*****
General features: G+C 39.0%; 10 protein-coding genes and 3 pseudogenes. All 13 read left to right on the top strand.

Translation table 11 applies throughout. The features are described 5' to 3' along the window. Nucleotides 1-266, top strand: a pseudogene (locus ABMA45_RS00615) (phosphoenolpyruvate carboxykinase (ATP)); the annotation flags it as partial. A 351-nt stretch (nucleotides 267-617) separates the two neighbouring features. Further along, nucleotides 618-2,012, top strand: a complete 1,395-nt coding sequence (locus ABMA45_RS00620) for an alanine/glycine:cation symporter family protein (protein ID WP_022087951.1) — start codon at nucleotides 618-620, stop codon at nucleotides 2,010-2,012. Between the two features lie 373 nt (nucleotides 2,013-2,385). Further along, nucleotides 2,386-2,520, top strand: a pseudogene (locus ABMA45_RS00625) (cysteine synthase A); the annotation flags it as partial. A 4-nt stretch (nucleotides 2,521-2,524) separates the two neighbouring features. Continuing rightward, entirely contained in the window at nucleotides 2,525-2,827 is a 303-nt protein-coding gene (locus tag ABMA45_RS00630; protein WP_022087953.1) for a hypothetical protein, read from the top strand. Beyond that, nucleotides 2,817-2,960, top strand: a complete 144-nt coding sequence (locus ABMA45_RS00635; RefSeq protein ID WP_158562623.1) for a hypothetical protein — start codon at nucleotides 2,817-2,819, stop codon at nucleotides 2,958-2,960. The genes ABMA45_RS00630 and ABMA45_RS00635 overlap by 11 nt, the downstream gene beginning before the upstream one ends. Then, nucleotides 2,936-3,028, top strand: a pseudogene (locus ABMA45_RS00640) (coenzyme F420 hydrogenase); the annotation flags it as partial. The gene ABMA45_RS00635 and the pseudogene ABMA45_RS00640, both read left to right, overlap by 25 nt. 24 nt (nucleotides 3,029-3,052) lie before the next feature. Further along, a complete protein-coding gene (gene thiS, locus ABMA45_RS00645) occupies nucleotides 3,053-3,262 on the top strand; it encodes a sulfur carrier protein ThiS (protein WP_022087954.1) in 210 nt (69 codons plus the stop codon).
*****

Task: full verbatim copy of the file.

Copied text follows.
General features: G+C 39.0%; 10 protein-coding genes and 3 pseudogenes. All 13 read left to right on the top strand.

Translation table 11 applies throughout. The features are described 5' to 3' along the window. Nucleotides 1-266, top strand: a pseudogene (locus ABMA45_RS00615) (phosphoenolpyruvate carboxykinase (ATP)); the annotation flags it as partial. A 351-nt stretch (nucleotides 267-617) separates the two neighbouring features. Further along, nucleotides 618-2,012, top strand: a complete 1,395-nt coding sequence (locus ABMA45_RS00620) for an alanine/glycine:cation symporter family protein (protein ID WP_022087951.1) — start codon at nucleotides 618-620, stop codon at nucleotides 2,010-2,012. Between the two features lie 373 nt (nucleotides 2,013-2,385). Further along, nucleotides 2,386-2,520, top strand: a pseudogene (locus ABMA45_RS00625) (cysteine synthase A); the annotation flags it as partial. A 4-nt stretch (nucleotides 2,521-2,524) separates the two neighbouring features. Continuing rightward, entirely contained in the window at nucleotides 2,525-2,827 is a 303-nt protein-coding gene (locus tag ABMA45_RS00630; protein WP_022087953.1) for a hypothetical protein, read from the top strand. Beyond that, nucleotides 2,817-2,960, top strand: a complete 144-nt coding sequence (locus ABMA45_RS00635; RefSeq protein ID WP_158562623.1) for a hypothetical protein — start codon at nucleotides 2,817-2,819, stop codon at nucleotides 2,958-2,960. The genes ABMA45_RS00630 and ABMA45_RS00635 overlap by 11 nt, the downstream gene beginning before the upstream one ends. Then, nucleotides 2,936-3,028, top strand: a pseudogene (locus ABMA45_RS00640) (coenzyme F420 hydrogenase); the annotation flags it as partial. The gene ABMA45_RS00635 and the pseudogene ABMA45_RS00640, both read left to right, overlap by 25 nt. 24 nt (nucleotides 3,029-3,052) lie before the next feature. Further along, a complete protein-coding gene (gene thiS, locus ABMA45_RS00645) occupies nucleotides 3,053-3,262 on the top strand; it encodes a sulfur carrier protein ThiS (protein WP_022087954.1) in 210 nt (69 codons plus the stop codon).